Ever wish you could take a one-year sabbatical from your corporate job, then (after six months of golf) dive into the vibrant, energizing world of grassroots technology innovation?
You'd travel to Silicon Valley, get an apartment in San Francisco, spend time just meeting people and finding the informal venues where young innovators mingle. You'd debate architectures and business models. Do mashups. Stay up all night whiteboarding and prototyping, then drive to the desert for the Burning Man festival, getting back just in time for your stock options to vest.
Well, forget about it, I'm going to save you the trouble. It's not glamorous like that. Maybe energizing on some level – but boy, it certainly ain't pretty.
I know this because I've just spent a couple of months going to a bunch of small, grassroots local discussions about technology, called meetups. These are loosely organized get-togethers where a hodgepodge of techies and entrepreneurs exchange ideas, noodle over problems, and build friendships over beer or in a borrowed conference room.
Now maybe I just haven't gone to the right ones, but I've gone to enough that I'm starting to see some recurring themes:
1. The total non-sequitur (aka "why am I here"). At a recent open source database meetup, I asked a woman next to me if she had any advice about shared hosting providers. She proceeded to tell me everything there is to know about their First Amendment (privacy) policies, which is her top concern because her content is "sensitive." I also found out what she meant by "sensitive," but I'll spare you the details.
2. The smartest person in the room hasn't reached puberty. I attended a content management meetup at a large nearby university. There were about 40 people present, mostly in their 30s and 40s, including several IT staffers from that large university. After a round of introductions, the lights dimmed and the featured talk was given – by a 10-year-old. A freakin' 10-year-old! OK, maybe he was 12. And it was a good presentation. But where did this kid come from?
3. The anti-establishment arrogance factor. "Half our business is because corporate IT departments can't move fast enough and are too calcified," one entrepreneur told me at another event. "Our customers need it up and running next week, but their IT budget process has a one-year lead time… those guys are good for nothing."
4. The "we're so great, woe is us" factor. "Our traffic is off the charts, we're growing 10 percent a week, but the way we designed our database, we have nine million tables. We're so hosed."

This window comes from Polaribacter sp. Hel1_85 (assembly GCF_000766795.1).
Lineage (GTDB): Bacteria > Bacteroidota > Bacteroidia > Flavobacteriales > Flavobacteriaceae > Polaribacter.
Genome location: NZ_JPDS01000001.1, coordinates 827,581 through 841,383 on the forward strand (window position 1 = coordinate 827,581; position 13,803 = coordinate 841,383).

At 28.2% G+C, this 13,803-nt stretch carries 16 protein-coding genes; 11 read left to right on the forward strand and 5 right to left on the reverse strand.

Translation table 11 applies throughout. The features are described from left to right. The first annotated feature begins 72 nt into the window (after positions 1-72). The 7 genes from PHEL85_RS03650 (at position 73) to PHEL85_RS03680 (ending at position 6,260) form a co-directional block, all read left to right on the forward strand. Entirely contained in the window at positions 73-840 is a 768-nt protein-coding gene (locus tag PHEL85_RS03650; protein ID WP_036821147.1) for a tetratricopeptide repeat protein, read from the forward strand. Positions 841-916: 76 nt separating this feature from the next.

5. The "I'm so good, woe is me" factor. "Operations people like me just don't get any respect. I was offered a sys admin job at Google three years ago for $34,000 a year. Can you believe that? Sure, they had all the on-site benefits, but you can't live on that. Good people are leaving there because they don't pay enough…"
6. The "handcuffed by the community" conundrum. "Of course we should add that functionality to our core code … we'd like to, but we're an open source project and need to be sensitive to the community that's developed all the third-party modules. Yes, we know they don't work well together … that'll just have to get sorted out over time."
7. The lurking elder statesman. At another event, an older, debonair, and articulate man showed up, talking about the hundreds of thousands of dollars of developer time he'd invested into the code base of various open source projects. He had great advice and suggestions for everyone. But I wondered … what is he doing here? What does he get out of this? And most importantly, who does his tailoring?
8. The open door debate. There's a door at the entrance to the room. It's propped open so that latecomers will be able to find the meeting. But it lets in noise from outside, making it difficult for those sitting near the door to hear. Should it be open or closed? Who will make this decision?
I could go on, but you get the idea. Don't get me wrong, I was very glad I attended all these get-togethers, learned a lot (that's a low bar), and even met one developer I've been able to collaborate with very successfully.
But my point is this: People are people, meetings are meetings, and the grass isn't always greener. So if you get that sabbatical, maybe you should take nine months for golf.
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